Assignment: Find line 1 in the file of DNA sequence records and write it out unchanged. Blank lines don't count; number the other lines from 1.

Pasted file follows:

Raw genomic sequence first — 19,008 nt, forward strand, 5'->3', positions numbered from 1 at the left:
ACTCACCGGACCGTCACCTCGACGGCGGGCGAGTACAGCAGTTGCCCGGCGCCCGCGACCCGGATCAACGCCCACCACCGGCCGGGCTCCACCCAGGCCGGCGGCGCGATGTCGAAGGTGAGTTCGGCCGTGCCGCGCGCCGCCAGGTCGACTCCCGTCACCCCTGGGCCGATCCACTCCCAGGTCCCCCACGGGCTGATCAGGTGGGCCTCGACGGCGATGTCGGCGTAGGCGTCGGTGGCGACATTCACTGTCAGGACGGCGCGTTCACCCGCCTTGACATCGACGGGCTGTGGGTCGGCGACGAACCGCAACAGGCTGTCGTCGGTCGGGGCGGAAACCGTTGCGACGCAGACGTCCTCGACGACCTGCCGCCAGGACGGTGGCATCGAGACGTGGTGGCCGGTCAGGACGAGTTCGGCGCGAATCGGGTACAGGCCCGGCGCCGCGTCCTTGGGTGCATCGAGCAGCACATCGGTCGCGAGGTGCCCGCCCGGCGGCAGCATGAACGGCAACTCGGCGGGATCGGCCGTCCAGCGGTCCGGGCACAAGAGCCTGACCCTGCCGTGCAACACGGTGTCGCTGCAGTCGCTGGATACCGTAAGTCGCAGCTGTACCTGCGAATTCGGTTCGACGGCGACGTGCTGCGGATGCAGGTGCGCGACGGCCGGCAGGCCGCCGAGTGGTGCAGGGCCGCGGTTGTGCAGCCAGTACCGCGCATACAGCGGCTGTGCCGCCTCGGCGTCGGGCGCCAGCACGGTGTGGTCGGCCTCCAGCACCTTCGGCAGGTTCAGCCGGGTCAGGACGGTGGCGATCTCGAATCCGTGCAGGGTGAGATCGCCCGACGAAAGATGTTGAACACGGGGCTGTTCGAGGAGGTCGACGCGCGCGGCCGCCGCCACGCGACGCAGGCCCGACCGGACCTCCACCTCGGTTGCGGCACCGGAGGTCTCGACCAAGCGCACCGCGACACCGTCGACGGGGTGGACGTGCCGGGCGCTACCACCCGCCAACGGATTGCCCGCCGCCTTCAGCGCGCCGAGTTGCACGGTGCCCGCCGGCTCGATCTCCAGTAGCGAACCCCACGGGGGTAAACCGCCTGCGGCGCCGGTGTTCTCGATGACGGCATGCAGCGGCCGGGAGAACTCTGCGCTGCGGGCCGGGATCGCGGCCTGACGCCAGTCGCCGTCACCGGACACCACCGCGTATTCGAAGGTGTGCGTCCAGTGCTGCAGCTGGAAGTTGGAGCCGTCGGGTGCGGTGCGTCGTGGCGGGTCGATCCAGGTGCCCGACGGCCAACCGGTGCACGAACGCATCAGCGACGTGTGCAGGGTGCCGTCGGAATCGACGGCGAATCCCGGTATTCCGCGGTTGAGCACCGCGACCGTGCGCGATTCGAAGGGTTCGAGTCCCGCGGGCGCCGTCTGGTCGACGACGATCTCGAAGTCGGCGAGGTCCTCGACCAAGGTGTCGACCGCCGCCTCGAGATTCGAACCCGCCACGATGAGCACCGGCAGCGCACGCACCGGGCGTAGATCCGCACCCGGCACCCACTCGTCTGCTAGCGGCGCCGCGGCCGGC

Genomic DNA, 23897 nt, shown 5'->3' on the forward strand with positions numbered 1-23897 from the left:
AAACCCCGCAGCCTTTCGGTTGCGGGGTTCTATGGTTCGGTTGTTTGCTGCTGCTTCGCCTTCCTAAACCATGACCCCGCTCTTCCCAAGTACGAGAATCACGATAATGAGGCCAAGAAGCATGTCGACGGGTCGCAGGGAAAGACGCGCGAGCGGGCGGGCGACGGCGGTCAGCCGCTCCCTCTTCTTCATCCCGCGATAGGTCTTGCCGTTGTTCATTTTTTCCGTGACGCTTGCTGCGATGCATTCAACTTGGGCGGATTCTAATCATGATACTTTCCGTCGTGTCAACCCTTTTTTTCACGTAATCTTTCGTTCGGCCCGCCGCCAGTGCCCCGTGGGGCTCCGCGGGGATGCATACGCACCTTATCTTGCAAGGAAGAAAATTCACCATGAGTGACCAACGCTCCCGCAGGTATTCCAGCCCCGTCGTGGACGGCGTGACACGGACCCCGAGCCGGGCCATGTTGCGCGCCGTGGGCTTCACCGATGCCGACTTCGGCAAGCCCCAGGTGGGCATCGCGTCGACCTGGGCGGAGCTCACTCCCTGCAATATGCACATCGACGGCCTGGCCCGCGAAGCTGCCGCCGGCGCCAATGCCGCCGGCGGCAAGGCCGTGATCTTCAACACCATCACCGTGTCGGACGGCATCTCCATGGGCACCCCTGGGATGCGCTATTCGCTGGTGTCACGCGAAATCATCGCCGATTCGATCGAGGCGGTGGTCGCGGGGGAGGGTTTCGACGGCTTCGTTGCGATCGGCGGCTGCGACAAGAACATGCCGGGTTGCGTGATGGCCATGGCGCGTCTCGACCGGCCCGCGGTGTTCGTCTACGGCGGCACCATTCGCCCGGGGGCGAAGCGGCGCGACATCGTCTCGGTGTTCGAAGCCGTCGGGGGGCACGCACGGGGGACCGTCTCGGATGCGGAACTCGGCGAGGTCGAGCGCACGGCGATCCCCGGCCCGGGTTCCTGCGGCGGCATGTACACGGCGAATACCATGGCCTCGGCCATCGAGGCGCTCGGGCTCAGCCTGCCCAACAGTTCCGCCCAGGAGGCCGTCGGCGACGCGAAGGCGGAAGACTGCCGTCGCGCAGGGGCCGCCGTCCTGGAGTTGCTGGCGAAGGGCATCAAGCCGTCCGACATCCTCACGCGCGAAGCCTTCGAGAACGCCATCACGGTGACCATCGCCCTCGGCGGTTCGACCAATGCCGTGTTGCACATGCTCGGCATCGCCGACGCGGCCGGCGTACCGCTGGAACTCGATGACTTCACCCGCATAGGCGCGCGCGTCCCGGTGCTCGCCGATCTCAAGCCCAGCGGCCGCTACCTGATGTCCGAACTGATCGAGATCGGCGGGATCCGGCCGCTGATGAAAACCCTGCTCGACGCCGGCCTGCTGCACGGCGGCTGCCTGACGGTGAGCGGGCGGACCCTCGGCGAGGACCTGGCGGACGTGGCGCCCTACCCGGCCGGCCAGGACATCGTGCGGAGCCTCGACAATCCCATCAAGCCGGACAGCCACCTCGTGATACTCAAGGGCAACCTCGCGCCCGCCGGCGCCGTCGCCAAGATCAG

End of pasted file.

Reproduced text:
Raw genomic sequence first — 19,008 nt, forward strand, 5'->3', positions numbered from 1 at the left: